Lily is currently studying International Affairs and Economics at Sciences Po in Paris, France.
Since the beginning of the conflict in Syria, about 4 million refugees have fled the region, seeking safety from the violence and destruction left in the wake of ISIS and by the Assad regime’s brutal policies. As people move westward, a huge amount of pressure has fallen on Europe, and consequently the European Union (EU), to accommodate massive numbers of migrants running for their lives.
While responses from European citizens and individual countries have been mixed, from sympathetic to unwelcoming, all European parties undeniably have a stake in establishing an effective response to the crisis. More than just a matter of humanitarianism or moral responsibility, the refugee crisis has highlighted economic and political tensions in the EU and has added pressure for the Union to demonstrate its decision making capability.
In early September, I joined the masses at Paris’s historic Place de République, who gathered in solidarity to welcome refugees. Demonstrators carried signs with handlettered phrases reading “Sommes-nous dans un état de droit?” Are we in a state of rights? and “Solidarité avant tout” Solidarity before everything, among others. The atmosphere was electric as some spoke to the crowd through megaphones while others tied together the flags of states including Syria, Palestine and Tunisia in a demonstration of unity. Demonstrators also called on François Hollande, the president of France and an important member of the European Council, to take action.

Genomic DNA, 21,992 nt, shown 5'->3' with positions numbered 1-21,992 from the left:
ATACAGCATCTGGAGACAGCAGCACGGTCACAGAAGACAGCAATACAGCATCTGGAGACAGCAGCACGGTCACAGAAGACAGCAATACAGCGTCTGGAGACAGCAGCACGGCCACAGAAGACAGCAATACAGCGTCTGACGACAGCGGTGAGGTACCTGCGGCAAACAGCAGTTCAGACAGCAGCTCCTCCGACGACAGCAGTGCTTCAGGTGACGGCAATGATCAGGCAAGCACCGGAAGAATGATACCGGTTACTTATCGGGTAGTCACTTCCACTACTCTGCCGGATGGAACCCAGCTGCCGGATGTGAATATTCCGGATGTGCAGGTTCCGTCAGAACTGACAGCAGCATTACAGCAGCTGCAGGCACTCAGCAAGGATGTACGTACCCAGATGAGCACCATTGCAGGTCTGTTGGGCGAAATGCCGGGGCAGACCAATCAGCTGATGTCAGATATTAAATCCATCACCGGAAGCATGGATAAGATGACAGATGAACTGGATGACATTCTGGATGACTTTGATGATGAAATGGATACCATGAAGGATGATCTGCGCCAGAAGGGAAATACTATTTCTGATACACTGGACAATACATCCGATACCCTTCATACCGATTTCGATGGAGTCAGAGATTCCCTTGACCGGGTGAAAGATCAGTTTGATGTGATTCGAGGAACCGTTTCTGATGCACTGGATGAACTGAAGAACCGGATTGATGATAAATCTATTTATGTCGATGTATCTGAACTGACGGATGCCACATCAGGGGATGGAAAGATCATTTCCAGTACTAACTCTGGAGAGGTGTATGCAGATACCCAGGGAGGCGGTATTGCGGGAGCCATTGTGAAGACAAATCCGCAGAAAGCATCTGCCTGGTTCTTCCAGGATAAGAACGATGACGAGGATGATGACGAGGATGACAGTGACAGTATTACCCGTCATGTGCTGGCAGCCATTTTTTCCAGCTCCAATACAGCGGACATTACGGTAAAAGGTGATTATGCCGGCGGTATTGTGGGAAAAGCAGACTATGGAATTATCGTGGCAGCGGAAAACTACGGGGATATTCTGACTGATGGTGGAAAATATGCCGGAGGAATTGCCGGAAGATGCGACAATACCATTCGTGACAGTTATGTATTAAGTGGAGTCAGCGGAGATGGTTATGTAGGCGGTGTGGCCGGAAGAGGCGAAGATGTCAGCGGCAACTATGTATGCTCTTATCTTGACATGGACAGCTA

The demonstration reflected the Europe-wide sense of urgency for a plan of action. This tension, combined with festering discord over economic hardships, specifically affecting overburdened “entry states” such as Greece and Italy, has exacerbated pressures on the EU. The Union is hard-pressed to validate itself as an entity capable of making tough but critical decisions. It is imperative that the Union act quickly to institute a common policy, including mandatory refugee uptake quotas, to alleviate pressures on entry states and to demonstrate a renewed sense of solidarity.
The EU cannot afford to substitute a surface measure for actual policy as it has in the past, or it will risk losing the support of its member states, particularly those who already feel alienated or ignored by previous policies like harsh conditionality and austerity. However, if handled correctly, the refugee crisis could serve as a strangely packaged blessing for the EU, giving it a chance to make a statement of solidarity and reinstitute unity.
From the economic crises in Italy, Spain, and Greece, to the resulting strengthening of nationalist sentiments throughout Europe, the “unity” of the European Union has become increasingly questionable, a circumstance that can be attributed to the Union’s lack of meaningful policy making. For example, economists have stated that the European Central Bank’s $1.1 trillion financial stimulus package, unveiled earlier this year, will not be effective in ending the crisis because it was not instituted early enough.